Goodbye Mom? I don’t write a lot of super personal stuff on Imperfectly Happy. It isn’t that I am not an open person, I just figure my life isn’t as interesting as the information I have to share. But today is different. Today is the 30th anniversary of my mom’s death. It has been one of the hardest I can remember; I am having trouble stopping the tears. And for whatever reason I feel compelled to write about that.
In 1985 I was a tall, confused, 13 year old with a few pimples. I was also the daughter of a woman who had been sick for 4 years. See my mom was dying of liver cirrhosis, only I didn’t really know that. I knew she was sick; but I didn’t know she was living on borrowed time.
My mom had been a drug addict for years. I hate saying that because from my perspective she wasn’t what most people would think of when they think heroine addict. She was a good mom, we were loved, clean, fed; but she had a secret side too. In 1981 she was 28 and she was cleaning her life up. She had a good job, we weren’t living with my grandmother and life seemed to be pretty normal. My mom had scoliosis and now she finally had insurance to pay for her back to be fixed. But that required a full body cast for months. So the doctors felt it was necessary to be sure there were no underlying issues that could pop up after surgery.
Sadly, being so young, I didn’t get the full details. But they did a biopsy of her liver during this full body check. Her liver was so damaged from years of drug abuse that is nearly gave out during the biopsy. She lived but things were never the same. She had so many toxins in her body from the damaged liver that at times she didn’t know what was going on, who people were…who my brother and I were. She even had to spend some time in a facility because my grandmother couldn’t care for her on her own.
One night I went to spend the night at a friend’s house. My mom was still loopy and confused. The next morning my mom was there to pick me up! She was driving, she was coherent…I was in shock. Apparently they had finally been able to get her to take some medicine that cleared most of the ammonia out out of her body and her mind cleared with it.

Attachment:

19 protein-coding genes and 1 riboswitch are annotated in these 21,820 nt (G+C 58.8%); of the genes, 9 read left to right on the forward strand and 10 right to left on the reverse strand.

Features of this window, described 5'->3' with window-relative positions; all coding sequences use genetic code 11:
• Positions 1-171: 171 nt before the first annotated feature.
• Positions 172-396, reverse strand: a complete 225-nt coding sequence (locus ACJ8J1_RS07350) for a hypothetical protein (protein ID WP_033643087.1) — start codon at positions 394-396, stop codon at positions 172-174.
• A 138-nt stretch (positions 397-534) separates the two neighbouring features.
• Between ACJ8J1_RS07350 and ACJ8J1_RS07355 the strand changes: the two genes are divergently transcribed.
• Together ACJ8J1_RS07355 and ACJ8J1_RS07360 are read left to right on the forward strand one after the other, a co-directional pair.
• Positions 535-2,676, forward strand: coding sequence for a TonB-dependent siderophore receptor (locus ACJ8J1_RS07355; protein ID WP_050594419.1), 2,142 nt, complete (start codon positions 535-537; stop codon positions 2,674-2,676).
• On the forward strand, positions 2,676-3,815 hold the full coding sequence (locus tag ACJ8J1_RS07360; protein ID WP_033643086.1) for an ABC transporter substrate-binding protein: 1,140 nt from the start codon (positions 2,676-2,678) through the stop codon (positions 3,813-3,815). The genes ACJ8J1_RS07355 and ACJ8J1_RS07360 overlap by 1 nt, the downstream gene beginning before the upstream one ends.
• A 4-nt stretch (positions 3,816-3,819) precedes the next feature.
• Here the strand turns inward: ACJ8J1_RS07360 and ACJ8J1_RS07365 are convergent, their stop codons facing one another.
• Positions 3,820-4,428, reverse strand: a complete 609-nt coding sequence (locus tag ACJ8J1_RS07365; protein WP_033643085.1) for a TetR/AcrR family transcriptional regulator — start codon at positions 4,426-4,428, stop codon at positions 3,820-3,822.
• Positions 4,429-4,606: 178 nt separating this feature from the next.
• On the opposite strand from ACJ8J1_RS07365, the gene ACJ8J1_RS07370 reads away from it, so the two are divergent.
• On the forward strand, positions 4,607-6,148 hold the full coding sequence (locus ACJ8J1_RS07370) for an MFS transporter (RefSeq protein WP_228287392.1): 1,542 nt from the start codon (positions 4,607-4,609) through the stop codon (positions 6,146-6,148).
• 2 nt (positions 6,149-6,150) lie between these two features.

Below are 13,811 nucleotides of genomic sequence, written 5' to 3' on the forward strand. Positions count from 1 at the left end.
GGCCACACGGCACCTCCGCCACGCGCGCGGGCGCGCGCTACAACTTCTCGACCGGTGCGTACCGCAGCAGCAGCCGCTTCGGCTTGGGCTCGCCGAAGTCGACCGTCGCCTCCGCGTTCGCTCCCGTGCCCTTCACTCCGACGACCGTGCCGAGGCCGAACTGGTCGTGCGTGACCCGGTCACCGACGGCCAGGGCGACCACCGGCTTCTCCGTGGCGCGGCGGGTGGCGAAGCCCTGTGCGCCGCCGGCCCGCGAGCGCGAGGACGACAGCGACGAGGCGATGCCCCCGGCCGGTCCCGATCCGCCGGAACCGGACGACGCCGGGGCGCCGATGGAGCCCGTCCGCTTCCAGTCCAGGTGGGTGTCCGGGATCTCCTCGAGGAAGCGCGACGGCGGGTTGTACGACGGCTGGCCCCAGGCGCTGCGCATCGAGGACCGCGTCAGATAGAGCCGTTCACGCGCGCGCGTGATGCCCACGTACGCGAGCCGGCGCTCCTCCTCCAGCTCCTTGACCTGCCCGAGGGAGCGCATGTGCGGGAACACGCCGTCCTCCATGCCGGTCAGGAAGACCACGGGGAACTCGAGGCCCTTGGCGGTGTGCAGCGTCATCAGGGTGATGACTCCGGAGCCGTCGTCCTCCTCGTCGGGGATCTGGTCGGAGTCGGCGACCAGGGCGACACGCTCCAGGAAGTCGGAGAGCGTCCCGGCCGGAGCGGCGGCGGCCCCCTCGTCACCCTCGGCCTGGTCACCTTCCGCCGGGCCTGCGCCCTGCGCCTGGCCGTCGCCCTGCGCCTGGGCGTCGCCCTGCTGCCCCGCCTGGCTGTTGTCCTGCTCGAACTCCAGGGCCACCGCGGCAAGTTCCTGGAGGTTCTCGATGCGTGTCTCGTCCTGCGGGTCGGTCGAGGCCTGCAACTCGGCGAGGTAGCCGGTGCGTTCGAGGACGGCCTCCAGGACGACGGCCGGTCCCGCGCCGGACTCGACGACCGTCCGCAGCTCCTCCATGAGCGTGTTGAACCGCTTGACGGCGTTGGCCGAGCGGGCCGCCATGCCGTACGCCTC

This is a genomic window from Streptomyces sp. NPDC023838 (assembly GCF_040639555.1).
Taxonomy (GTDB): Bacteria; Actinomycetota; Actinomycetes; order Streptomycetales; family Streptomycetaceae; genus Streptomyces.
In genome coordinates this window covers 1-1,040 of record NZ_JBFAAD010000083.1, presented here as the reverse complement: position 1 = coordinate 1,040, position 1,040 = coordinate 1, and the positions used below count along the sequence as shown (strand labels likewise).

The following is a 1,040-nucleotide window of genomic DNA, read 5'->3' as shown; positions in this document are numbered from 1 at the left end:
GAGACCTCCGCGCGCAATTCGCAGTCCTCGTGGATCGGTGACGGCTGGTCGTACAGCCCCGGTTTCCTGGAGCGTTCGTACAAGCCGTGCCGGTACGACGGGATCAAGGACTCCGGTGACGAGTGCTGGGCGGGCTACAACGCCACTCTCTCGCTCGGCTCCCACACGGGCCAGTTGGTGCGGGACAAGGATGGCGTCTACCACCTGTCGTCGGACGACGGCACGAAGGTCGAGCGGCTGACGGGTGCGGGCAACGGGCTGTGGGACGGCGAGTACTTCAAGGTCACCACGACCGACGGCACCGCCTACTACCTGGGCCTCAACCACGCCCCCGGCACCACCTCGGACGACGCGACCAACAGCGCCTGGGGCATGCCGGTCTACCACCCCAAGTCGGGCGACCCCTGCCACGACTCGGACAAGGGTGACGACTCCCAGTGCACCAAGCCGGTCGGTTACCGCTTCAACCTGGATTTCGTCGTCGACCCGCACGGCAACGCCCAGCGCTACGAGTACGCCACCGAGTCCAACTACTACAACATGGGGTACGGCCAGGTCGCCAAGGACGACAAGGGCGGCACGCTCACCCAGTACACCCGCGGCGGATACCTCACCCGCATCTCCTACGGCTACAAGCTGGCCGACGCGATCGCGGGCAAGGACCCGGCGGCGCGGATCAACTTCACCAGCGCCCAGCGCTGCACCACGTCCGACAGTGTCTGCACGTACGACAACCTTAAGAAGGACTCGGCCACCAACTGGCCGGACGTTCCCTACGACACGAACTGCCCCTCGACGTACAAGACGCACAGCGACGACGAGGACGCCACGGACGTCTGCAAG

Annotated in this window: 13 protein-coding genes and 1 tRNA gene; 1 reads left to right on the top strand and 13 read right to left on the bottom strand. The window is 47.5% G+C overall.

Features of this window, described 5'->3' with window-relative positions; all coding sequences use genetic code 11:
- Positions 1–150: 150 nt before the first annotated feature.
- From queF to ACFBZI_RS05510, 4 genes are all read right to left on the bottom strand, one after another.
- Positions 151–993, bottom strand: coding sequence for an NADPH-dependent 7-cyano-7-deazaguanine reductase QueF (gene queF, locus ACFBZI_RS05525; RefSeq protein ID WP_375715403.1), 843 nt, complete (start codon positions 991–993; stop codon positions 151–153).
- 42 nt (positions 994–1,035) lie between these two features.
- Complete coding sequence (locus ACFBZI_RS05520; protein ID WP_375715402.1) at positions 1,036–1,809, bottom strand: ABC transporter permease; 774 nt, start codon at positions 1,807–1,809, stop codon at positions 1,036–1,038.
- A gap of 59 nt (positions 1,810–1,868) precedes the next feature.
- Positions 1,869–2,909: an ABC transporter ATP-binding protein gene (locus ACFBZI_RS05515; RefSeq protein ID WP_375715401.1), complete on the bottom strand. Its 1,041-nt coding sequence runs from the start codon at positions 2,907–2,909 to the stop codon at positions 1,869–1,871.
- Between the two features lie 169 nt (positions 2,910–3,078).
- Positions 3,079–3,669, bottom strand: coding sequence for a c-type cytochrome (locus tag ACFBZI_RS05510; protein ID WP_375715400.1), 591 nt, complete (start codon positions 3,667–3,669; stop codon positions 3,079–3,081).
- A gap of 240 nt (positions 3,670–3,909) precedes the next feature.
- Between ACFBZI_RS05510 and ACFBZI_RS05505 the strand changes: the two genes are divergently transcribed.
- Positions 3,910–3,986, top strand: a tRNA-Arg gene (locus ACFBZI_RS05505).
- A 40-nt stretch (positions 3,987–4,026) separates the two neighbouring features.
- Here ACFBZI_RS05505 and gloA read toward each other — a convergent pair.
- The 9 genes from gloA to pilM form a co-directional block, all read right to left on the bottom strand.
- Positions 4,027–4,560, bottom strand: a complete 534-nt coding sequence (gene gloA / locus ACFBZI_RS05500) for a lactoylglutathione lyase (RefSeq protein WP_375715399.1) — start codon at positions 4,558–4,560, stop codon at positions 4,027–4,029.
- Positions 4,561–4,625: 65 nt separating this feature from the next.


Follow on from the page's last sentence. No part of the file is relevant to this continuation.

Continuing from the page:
She was never able to get healthy enough to work again or live on her own. We spent the next 4 years living with my mom’s mom. I watched my mom lose so much weight. But she would still get her hair and nails done. She talked to me a lot during those years but never about being sick or dying. No one talked to us about that.
Her stomach would bloat so much that she often got asked if she was pregnant. I know this embarrassed her. It embarrassed me; stupid adolescent stuff to be embarrassed about.
The summer of 1985 she seemed to be getting worse…or better…sometimes it all jumbles together. But I think she must have known things were changing. We hadn’t spent much time, if any, with our dad in years. But that summer she decided that we need to spend a few weeks with him and his new wife. I didn’t want to go, my brother didn’t want to go…but off we went.
It wasn’t long after that we returned that things got much much worse. The day before she headed back to the hospital I remember her being so ill and weak that she couldn’t make it to the bathroom. She collapsed in the hall…it was shocking and scary for me. But still no one explained the entirety of the situation to me.
I only got to see her one more time after that. She was in the hospital. She kissed me.
The next day I was at a football practice with my jr high boyfriend when my uncle came to pick me up. It wasn’t until that moment that they told me my mom was dying. She wouldn’t last much longer. I remember putting my forehead against the window on the drive to the hospital and praying and thinking, “How is my mom dying? I’m only 13.”
They didn’t let us in her room. She died while my brother and I sat on benches in the hallway…
You can imagine all that she’s missed. I was 13, my brother 6. She’s missed birthdays, proms, graduations, weddings, deaths, births.
Today as I mourn her, I am 43 years old; she was 32 when she passed. I think of how much life, wisdom and possibilities she missed out on. But I also think about how much this woman touched my life in the mere 13 years that I had her. I wonder if she could ever know.
If you’ve made it this far, I’d like to challenge you. If you’re mom is still living, please call her, go see her today; and give her a little extra love for me.